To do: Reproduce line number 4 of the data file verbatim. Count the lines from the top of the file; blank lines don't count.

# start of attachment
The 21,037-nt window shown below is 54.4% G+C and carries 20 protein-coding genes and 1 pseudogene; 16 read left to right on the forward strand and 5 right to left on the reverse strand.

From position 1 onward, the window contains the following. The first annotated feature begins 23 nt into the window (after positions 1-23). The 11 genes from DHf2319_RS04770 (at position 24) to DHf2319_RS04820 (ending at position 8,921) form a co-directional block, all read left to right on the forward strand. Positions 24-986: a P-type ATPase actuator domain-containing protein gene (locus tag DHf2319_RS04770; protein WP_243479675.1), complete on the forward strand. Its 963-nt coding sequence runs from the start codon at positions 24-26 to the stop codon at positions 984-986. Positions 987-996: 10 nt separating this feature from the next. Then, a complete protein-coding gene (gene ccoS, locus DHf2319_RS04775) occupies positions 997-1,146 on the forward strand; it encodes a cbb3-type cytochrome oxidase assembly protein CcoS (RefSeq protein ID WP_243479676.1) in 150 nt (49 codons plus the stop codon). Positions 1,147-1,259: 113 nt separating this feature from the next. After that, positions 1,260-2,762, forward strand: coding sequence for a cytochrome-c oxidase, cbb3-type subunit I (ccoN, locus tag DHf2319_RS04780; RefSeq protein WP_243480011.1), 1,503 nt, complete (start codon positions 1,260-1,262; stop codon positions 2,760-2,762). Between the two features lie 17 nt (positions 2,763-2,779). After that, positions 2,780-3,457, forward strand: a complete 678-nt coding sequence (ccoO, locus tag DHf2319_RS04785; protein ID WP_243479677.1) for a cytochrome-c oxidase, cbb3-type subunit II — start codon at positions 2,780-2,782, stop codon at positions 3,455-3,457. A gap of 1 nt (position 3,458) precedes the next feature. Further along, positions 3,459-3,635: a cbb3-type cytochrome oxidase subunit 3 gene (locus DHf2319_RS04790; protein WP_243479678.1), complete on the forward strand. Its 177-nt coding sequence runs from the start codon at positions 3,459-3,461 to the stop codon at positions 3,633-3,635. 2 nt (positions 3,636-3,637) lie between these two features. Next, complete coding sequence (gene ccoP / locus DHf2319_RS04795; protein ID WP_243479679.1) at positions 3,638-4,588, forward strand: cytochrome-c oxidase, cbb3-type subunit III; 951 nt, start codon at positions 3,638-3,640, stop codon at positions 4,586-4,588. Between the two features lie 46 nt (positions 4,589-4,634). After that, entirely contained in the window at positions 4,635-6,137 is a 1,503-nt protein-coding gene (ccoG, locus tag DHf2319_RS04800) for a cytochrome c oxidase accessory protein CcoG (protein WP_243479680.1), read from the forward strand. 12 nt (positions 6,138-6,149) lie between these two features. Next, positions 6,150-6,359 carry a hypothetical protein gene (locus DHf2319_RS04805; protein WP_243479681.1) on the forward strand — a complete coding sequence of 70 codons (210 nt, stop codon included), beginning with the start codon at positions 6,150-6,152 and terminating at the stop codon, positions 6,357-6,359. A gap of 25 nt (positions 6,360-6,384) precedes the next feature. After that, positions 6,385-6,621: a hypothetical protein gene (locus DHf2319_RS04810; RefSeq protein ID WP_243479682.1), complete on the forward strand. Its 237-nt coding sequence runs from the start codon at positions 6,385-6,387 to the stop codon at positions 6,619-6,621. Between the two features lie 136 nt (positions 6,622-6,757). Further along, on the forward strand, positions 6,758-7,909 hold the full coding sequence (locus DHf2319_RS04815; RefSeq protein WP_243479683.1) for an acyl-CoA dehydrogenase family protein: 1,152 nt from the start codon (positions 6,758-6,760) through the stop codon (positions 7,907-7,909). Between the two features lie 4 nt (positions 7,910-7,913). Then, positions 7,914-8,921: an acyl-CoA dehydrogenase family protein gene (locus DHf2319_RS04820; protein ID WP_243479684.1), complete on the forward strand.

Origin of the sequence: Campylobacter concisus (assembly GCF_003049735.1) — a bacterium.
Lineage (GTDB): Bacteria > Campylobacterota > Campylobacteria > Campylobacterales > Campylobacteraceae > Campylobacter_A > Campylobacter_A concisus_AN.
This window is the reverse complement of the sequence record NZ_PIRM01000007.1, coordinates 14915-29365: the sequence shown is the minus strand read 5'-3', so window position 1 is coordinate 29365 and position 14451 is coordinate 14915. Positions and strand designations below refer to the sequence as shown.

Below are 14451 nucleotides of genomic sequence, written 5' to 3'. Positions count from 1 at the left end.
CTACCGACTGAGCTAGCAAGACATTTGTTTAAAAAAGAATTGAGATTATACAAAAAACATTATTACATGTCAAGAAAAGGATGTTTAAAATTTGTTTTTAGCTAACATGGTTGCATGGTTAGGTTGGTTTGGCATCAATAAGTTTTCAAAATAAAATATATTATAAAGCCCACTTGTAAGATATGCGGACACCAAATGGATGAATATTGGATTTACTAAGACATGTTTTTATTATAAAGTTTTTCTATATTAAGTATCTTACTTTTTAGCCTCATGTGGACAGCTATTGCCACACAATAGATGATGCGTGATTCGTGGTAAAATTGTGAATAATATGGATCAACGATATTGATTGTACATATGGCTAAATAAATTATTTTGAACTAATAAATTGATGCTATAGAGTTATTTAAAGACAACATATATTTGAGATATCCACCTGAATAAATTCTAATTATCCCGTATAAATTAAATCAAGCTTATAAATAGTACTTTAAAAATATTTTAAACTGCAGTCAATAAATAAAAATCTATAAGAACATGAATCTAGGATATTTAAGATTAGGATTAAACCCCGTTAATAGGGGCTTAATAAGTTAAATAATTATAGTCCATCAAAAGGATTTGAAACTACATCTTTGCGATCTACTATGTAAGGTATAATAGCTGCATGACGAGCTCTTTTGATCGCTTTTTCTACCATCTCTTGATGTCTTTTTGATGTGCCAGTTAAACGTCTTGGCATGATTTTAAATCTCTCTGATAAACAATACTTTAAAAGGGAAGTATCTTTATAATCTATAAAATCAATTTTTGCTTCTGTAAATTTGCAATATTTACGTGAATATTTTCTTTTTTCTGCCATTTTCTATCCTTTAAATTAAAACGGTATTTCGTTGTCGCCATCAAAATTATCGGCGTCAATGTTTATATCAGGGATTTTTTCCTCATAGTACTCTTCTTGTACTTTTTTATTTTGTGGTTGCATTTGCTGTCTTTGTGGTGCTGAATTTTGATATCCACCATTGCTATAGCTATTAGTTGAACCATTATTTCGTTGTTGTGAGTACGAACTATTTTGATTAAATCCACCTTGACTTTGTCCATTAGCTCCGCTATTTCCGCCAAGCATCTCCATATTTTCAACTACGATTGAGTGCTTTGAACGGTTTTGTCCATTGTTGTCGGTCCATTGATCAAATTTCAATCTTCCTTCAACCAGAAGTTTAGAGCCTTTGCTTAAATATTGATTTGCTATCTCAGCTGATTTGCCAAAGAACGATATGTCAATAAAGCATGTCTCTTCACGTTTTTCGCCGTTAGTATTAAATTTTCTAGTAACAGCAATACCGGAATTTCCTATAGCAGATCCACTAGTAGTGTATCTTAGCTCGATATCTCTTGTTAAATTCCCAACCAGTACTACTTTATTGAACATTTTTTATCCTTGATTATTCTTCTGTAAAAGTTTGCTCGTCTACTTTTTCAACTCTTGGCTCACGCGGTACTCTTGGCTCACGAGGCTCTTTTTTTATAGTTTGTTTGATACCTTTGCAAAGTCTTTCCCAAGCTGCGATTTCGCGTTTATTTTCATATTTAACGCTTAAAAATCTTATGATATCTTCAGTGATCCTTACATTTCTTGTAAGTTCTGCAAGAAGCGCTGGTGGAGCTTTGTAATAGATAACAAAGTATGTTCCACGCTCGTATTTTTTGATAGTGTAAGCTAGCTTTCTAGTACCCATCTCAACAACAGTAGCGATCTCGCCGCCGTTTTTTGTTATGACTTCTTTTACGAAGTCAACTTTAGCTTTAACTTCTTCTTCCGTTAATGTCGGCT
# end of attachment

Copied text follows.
Lineage (GTDB): Bacteria > Campylobacterota > Campylobacteria > Campylobacterales > Campylobacteraceae > Campylobacter_A > Campylobacter_A concisus_AN.